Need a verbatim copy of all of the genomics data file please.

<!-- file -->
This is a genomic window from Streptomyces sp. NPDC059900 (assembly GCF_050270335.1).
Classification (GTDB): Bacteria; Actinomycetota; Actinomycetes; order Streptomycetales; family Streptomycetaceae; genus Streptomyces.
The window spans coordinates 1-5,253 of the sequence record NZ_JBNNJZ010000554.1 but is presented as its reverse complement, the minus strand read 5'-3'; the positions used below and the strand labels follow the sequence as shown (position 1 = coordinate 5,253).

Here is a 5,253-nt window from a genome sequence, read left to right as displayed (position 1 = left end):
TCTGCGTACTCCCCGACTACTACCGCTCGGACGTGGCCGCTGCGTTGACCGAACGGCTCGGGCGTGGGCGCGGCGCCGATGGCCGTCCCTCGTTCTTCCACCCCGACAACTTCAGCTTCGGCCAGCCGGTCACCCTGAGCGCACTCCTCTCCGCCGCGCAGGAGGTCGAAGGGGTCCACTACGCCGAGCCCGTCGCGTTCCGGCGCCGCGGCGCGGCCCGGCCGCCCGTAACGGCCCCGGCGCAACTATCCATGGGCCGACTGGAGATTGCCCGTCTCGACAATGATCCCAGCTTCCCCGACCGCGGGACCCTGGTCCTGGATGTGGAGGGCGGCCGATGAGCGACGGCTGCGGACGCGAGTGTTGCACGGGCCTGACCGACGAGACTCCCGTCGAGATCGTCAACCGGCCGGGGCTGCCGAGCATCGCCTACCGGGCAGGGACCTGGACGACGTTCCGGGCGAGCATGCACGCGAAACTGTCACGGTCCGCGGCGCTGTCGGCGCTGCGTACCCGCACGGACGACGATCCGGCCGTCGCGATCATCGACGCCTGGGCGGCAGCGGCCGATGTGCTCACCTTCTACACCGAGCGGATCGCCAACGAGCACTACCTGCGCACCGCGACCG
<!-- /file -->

This is a genomic window from Streptomyces sp. NPDC059900 (assembly GCF_050270335.1).
Classification (GTDB): Bacteria; Actinomycetota; Actinomycetes; order Streptomycetales; family Streptomycetaceae; genus Streptomyces.
The window spans coordinates 1-5,253 of the sequence record NZ_JBNNJZ010000554.1 but is presented as its reverse complement, the minus strand read 5'-3'; the positions used below and the strand labels follow the sequence as shown (position 1 = coordinate 5,253).

Here is a 5,253-nt window from a genome sequence, read left to right as displayed (position 1 = left end):
TCTGCGTACTCCCCGACTACTACCGCTCGGACGTGGCCGCTGCGTTGACCGAACGGCTCGGGCGTGGGCGCGGCGCCGATGGCCGTCCCTCGTTCTTCCACCCCGACAACTTCAGCTTCGGCCAGCCGGTCACCCTGAGCGCACTCCTCTCCGCCGCGCAGGAGGTCGAAGGGGTCCACTACGCCGAGCCCGTCGCGTTCCGGCGCCGCGGCGCGGCCCGGCCGCCCGTAACGGCCCCGGCGCAACTATCCATGGGCCGACTGGAGATTGCCCGTCTCGACAATGATCCCAGCTTCCCCGACCGCGGGACCCTGGTCCTGGATGTGGAGGGCGGCCGATGAGCGACGGCTGCGGACGCGAGTGTTGCACGGGCCTGACCGACGAGACTCCCGTCGAGATCGTCAACCGGCCGGGGCTGCCGAGCATCGCCTACCGGGCAGGGACCTGGACGACGTTCCGGGCGAGCATGCACGCGAAACTGTCACGGTCCGCGGCGCTGTCGGCGCTGCGTACCCGCACGGACGACGATCCGGCCGTCGCGATCATCGACGCCTGGGCGGCAGCGGCCGATGTGCTCACCTTCTACACCGAGCGGATCGCCAACGAGCACTACCTGCGCACCGCGACCG